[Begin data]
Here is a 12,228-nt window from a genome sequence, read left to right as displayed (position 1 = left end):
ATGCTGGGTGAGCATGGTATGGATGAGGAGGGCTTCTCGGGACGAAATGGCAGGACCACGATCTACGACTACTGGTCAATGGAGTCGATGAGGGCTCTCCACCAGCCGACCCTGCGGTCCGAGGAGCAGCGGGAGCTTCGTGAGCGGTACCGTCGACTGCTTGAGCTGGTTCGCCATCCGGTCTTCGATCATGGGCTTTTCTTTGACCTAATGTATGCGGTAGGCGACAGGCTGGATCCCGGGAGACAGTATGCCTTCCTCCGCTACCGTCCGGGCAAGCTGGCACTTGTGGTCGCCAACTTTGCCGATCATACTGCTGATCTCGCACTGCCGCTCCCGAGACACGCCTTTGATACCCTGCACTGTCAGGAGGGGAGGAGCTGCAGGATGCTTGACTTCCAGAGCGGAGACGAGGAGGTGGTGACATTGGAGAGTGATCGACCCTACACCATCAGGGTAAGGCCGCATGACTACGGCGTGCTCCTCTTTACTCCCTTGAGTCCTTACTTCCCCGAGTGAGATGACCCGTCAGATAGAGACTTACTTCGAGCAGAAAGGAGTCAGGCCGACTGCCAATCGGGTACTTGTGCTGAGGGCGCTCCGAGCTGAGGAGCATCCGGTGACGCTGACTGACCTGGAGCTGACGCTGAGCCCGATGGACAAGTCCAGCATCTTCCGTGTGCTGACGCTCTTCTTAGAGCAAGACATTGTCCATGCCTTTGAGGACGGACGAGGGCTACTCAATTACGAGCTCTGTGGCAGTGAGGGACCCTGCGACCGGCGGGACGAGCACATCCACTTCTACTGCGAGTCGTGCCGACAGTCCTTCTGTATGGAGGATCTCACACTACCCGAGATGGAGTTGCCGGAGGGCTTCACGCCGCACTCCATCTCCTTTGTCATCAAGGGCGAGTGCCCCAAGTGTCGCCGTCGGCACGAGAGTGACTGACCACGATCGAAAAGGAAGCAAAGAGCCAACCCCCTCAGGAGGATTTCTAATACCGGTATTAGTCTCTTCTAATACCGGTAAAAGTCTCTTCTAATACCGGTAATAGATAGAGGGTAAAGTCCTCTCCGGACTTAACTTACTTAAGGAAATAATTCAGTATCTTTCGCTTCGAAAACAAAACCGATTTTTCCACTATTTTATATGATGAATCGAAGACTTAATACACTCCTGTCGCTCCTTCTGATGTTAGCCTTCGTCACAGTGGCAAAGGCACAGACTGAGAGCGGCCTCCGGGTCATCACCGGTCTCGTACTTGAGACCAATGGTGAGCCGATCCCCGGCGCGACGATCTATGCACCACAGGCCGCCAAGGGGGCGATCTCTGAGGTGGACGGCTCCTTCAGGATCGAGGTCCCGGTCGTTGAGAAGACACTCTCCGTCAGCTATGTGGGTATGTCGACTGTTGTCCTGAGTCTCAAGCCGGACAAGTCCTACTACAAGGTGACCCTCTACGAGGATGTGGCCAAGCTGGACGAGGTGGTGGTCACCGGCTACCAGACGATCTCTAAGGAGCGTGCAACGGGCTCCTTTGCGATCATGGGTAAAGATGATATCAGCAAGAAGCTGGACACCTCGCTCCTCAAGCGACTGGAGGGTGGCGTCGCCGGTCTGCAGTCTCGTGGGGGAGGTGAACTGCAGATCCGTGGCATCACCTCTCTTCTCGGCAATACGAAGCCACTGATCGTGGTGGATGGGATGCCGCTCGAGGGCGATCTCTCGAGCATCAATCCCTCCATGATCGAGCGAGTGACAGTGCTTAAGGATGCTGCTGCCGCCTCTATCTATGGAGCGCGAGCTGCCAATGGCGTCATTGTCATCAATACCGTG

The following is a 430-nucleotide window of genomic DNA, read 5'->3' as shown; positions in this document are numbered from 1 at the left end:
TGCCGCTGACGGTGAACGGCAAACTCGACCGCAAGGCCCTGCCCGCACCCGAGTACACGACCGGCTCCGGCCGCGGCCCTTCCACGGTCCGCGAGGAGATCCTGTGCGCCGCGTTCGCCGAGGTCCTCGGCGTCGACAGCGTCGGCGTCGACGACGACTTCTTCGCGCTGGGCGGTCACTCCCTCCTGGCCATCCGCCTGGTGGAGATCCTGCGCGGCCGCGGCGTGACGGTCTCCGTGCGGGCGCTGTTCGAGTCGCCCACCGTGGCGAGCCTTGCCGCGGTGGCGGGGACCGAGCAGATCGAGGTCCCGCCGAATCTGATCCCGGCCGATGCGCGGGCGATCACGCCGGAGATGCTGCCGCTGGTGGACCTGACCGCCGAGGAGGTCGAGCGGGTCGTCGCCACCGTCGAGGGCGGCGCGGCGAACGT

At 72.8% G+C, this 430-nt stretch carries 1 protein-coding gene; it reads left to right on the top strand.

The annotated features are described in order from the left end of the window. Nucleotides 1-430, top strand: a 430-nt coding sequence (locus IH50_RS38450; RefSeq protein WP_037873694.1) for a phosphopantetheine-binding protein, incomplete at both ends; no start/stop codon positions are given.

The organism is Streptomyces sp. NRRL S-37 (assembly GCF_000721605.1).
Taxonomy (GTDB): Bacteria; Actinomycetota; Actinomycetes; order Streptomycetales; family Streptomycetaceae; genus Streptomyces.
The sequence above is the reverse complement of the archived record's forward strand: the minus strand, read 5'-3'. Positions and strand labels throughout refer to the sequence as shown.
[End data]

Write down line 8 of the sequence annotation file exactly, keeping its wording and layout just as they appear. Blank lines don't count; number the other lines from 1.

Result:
Taxonomy (GTDB): Bacteria; Actinomycetota; Actinomycetes; order Streptomycetales; family Streptomycetaceae; genus Streptomyces.